Parents quickly brought the assignment to leaders at Blades Elementary School, who apologized for a “culturally insensitive” exercise, placed the teacher on administrative leave and promised new training for staff across campus. Families and community members blasted the St. Louis school’s teaching tool as “absolutely unacceptable” and potentially traumatizing for young people.
For many, it was another reminder that schools still struggle with teaching a horrific chapter of American history that some call a “third rail” in early education. With headlines about a classroom’s use of mock auctions of black students less than a year old, experts saw a familiar pitfall in teachers’ quest for activities that go beyond rote memorization.
“Teachers, you know, they’re not fully thinking the assignment through, and they’re trying to do something more than just give kids a textbook,” said Ebony Elizabeth Thomas, a professor at the University of Pennsylvania’s Graduate School of Education who has contributed to a nationwide initiative recommending best practices for teaching American slavery.
But, Thomas wondered, would anyone suggest role-playing a genocide? A modern-day humanitarian crisis?
“We see assignments like this all the time,” she said. “It’s because we’re really wrestling with how to teach about the trauma of the past.”
In a letter to families, Blades Elementary Principal Jeremy Booker said on Monday that he is working with school district officials to give cultural bias training to every teacher and staff member in the school. Mehlville School District Superintendent Chris Gaines followed up Tuesday with his own note, saying it is unacceptable to put students through a simulation that “puts a price on a person.”
“Racism of any kind, even inadvertently stemming from cultural bias, is wrong and is not who we aspire to be as a school district,” he wrote.
Booker said he had met that morning with the unidentified teacher to talk about the assignment’s purpose, the staffer’s interpretation of curriculum standards and “the impact the activity could have on students.”
The teacher has “expressed significant remorse,” he said.
The assignment that led to an investigation, Booker said, was meant to fit in with state and local social studies curriculum: Students are supposed to learn about “having goods, needing goods and obtaining goods and how that influenced early settlement in America.”
The work sheet asked students to imagine that they own a plantation or farm and “therefore need more workers.”
Dismayed community members zeroed in on dehumanizing language.
“Your product to trade is slaves,” the sheet instructs, before moving on to reflection prompts about the “free market economy.”
The assignment “does not speak to us taking care of each other as human beings,” the president of the St. Louis County branch of the NAACP, John Bowman, told FOX 2.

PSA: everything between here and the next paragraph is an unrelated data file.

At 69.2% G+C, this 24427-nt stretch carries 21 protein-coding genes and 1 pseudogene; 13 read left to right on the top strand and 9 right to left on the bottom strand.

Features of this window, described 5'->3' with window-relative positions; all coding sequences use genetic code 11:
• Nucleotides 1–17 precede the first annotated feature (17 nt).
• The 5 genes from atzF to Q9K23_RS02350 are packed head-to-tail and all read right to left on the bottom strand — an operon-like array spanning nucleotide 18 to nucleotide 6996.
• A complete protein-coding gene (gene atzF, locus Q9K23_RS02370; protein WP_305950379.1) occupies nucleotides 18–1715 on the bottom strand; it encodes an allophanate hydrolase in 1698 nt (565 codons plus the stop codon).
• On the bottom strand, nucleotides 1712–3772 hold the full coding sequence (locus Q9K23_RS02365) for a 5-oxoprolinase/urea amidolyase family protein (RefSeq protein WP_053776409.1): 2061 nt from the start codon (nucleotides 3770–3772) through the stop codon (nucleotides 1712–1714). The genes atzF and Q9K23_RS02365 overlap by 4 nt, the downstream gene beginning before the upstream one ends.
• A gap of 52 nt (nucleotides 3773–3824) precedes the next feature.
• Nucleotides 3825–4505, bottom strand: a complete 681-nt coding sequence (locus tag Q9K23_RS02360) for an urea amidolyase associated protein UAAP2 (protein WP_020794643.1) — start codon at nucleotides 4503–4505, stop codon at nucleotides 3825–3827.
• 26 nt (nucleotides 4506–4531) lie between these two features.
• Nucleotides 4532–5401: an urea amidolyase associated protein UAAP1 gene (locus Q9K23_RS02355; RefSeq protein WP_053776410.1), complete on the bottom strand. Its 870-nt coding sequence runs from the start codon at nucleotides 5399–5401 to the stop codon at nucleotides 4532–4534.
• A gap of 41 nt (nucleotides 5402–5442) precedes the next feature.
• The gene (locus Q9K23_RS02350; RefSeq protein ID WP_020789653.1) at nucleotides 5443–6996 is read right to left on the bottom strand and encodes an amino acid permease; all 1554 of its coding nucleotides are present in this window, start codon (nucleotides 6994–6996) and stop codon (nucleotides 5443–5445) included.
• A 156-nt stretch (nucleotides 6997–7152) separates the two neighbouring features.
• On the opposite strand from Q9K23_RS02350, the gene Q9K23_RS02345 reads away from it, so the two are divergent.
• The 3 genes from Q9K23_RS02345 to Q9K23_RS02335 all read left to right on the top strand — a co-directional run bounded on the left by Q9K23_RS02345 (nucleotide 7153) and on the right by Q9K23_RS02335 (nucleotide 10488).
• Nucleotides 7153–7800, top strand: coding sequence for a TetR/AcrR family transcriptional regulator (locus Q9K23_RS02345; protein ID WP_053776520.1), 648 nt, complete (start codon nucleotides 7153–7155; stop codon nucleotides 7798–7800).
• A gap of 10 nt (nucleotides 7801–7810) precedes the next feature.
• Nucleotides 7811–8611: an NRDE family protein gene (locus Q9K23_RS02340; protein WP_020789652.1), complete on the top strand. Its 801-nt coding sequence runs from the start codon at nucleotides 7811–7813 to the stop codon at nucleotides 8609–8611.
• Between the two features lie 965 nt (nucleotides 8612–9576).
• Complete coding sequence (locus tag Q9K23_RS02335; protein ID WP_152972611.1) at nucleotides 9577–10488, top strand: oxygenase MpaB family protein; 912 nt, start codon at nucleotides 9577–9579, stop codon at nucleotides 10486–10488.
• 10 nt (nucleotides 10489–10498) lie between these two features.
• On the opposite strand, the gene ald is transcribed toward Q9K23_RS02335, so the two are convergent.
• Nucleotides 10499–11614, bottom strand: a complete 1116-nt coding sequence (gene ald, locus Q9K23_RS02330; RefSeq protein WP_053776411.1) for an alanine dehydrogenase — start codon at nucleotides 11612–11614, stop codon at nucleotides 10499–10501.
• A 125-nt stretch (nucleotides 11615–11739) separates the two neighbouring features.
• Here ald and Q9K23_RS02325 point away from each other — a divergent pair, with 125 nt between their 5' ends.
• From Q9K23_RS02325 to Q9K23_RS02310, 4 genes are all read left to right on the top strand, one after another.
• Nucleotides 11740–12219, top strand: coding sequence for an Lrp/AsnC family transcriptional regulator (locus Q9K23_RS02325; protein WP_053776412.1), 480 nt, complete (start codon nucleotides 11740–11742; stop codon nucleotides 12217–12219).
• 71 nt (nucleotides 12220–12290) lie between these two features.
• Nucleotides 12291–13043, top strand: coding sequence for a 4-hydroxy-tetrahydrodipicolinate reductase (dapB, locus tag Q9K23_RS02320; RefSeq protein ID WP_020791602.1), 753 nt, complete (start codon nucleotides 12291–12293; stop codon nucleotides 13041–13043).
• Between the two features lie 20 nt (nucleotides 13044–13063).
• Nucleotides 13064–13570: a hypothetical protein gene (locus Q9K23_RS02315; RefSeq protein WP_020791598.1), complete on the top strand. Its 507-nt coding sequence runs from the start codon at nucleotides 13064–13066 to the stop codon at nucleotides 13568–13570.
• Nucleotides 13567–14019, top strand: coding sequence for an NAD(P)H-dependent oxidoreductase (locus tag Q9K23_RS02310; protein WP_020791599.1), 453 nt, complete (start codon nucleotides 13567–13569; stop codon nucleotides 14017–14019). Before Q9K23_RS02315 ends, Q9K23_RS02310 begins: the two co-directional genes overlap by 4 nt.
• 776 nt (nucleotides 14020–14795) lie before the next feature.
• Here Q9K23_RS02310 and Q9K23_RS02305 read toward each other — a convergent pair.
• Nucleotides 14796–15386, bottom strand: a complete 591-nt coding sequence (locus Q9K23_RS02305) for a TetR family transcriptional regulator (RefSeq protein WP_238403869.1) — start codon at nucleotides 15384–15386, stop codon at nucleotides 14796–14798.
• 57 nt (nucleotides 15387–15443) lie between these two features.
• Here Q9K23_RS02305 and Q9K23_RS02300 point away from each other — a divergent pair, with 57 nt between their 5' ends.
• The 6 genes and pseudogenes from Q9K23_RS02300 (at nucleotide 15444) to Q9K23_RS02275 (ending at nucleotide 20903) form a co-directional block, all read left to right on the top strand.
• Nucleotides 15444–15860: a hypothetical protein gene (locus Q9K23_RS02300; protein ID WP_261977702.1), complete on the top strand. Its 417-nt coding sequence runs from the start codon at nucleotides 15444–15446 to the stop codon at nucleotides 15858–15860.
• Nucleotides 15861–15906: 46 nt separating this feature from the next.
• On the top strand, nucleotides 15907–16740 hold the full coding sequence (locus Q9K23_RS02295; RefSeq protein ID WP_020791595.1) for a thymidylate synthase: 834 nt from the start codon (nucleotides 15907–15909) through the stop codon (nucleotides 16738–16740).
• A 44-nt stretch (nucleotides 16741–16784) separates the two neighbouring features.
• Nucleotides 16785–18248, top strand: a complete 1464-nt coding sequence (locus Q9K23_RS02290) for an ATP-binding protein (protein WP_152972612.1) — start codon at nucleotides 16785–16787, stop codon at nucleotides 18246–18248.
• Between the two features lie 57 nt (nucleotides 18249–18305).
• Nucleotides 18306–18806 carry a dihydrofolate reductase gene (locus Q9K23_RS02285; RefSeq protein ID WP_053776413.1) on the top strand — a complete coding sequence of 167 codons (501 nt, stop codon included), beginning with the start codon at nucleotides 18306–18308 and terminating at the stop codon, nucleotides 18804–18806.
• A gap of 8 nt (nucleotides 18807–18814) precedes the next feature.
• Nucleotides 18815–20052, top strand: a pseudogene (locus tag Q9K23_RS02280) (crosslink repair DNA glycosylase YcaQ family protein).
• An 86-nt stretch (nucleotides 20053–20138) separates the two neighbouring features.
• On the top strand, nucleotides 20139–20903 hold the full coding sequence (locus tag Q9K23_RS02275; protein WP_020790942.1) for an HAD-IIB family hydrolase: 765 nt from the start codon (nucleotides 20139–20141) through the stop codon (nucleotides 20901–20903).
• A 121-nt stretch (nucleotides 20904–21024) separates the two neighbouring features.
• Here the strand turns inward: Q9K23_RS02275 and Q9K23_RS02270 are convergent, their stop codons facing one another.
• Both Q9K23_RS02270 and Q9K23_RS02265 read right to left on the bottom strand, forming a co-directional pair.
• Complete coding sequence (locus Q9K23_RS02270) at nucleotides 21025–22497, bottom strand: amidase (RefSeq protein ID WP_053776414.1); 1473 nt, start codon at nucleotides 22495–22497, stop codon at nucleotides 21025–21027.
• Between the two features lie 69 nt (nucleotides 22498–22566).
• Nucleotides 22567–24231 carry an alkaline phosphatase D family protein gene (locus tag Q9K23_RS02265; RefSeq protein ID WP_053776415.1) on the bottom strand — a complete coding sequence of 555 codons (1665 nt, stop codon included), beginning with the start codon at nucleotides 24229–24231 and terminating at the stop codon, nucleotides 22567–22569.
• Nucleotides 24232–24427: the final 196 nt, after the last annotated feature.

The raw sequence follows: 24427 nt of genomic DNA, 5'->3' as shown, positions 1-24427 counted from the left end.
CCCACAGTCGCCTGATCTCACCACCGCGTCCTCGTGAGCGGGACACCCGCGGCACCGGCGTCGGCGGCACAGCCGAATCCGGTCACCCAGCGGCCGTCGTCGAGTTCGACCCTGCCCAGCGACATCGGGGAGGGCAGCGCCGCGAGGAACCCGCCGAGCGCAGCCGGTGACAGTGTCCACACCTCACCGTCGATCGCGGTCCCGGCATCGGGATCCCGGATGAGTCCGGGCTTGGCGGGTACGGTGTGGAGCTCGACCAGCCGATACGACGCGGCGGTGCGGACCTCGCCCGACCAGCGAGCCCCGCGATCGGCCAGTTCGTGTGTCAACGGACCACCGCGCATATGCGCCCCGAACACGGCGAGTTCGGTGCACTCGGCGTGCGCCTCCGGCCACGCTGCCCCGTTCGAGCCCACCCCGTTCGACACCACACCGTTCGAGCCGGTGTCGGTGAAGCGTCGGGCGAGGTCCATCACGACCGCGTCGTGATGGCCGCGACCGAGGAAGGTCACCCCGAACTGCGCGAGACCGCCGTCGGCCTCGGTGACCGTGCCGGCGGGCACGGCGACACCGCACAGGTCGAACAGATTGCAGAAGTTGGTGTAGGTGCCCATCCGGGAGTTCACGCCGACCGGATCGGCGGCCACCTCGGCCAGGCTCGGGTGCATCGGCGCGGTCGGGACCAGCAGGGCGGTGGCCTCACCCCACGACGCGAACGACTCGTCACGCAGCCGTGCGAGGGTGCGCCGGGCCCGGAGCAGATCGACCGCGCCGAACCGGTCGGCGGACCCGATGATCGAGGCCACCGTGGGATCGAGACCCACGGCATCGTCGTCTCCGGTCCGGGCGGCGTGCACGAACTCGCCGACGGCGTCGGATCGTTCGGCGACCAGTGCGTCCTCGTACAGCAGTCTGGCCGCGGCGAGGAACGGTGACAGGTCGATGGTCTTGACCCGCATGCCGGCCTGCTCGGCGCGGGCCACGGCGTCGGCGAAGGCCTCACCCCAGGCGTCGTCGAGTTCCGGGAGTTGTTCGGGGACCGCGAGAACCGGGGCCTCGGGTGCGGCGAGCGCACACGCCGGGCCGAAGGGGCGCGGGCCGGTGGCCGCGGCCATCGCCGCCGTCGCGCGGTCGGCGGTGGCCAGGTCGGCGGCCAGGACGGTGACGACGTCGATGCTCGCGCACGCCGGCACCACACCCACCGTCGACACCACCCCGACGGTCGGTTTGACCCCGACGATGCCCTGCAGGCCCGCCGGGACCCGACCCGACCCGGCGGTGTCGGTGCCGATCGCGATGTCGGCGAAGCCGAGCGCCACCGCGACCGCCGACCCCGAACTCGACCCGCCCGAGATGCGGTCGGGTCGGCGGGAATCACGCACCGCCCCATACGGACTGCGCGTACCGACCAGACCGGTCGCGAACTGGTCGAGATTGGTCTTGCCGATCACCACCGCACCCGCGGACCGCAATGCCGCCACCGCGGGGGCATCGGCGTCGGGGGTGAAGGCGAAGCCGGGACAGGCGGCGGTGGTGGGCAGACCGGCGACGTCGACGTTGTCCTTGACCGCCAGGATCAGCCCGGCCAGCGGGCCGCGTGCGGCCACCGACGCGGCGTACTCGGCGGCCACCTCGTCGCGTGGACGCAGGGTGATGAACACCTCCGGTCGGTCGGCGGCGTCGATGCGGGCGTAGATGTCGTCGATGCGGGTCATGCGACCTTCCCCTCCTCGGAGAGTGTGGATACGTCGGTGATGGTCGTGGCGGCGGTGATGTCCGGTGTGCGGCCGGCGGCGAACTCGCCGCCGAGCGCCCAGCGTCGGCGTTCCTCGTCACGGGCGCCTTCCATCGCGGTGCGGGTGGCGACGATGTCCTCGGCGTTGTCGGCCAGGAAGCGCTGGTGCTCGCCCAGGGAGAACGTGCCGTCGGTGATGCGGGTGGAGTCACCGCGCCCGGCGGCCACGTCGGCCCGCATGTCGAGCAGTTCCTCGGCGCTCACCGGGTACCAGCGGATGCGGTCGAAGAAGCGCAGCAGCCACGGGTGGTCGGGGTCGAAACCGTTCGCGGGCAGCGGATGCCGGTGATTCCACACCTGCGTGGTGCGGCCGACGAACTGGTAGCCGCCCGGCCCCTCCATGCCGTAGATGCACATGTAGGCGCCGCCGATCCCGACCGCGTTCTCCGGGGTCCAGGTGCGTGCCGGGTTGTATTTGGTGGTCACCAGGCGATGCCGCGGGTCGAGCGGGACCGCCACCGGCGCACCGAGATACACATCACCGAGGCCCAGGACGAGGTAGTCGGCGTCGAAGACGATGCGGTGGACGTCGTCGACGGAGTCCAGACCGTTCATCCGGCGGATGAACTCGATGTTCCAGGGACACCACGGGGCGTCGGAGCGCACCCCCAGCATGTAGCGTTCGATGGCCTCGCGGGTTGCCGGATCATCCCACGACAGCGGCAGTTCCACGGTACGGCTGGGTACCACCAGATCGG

Angela Walker told local news station KMOV that she was stunned to discover the work sheet in her son’s folder of school materials.
“We have to be more culturally sensitive,” she said. “We can say get over a homework assignment. It’s just a homework assignment. That was 100 years ago. It was but it’s still someone else’s family.”
“Maybe there are people who don’t see the wrong in it but we need to be talking about it,” she added.
Stories of misguided or whitewashed lessons on slavery have repeatedly frustrated experts and families. Textbooks have turned to euphemisms such as “workers” to describe the people forced into bondage in the United States. One teacher was rebuked last year for asking students about both the “negative” and “positive” parts of slavery.
What students learn about slavery varies widely by state, The Post’s Joe Heim reported earlier this year:
In their official standards for teaching social studies and history, some states explicitly call for teaching about aspects of slavery throughout a student’s K-12 education, while others refer to it in passing or not at all.
Massachusetts mentions slavery 104 times in its history and social studies framework. Louisiana’s standards for K-12 social studies refer to slavery four times. Idaho’s guidelines mention slavery twice. Few states mention the enslavement of Native Americans in their standards despite growing scholarship that points to it being widespread in early colonial America and continuing throughout much of the 19th century, particularly in Western states and territories.
Schools that want to tackle slavery both honestly and sensitively can shun simulations for resources like books that center on enslaved children, said Thomas, the University of Pennsylvania professor — stories that are more than dry textbooks but don‘t threaten to traumatize like a re-enactment.
The best books will capture more than servitude, she said. They will show that “an enslaved child has family, has friends, can still play, had an imagination.”
“That’s really important,” she said.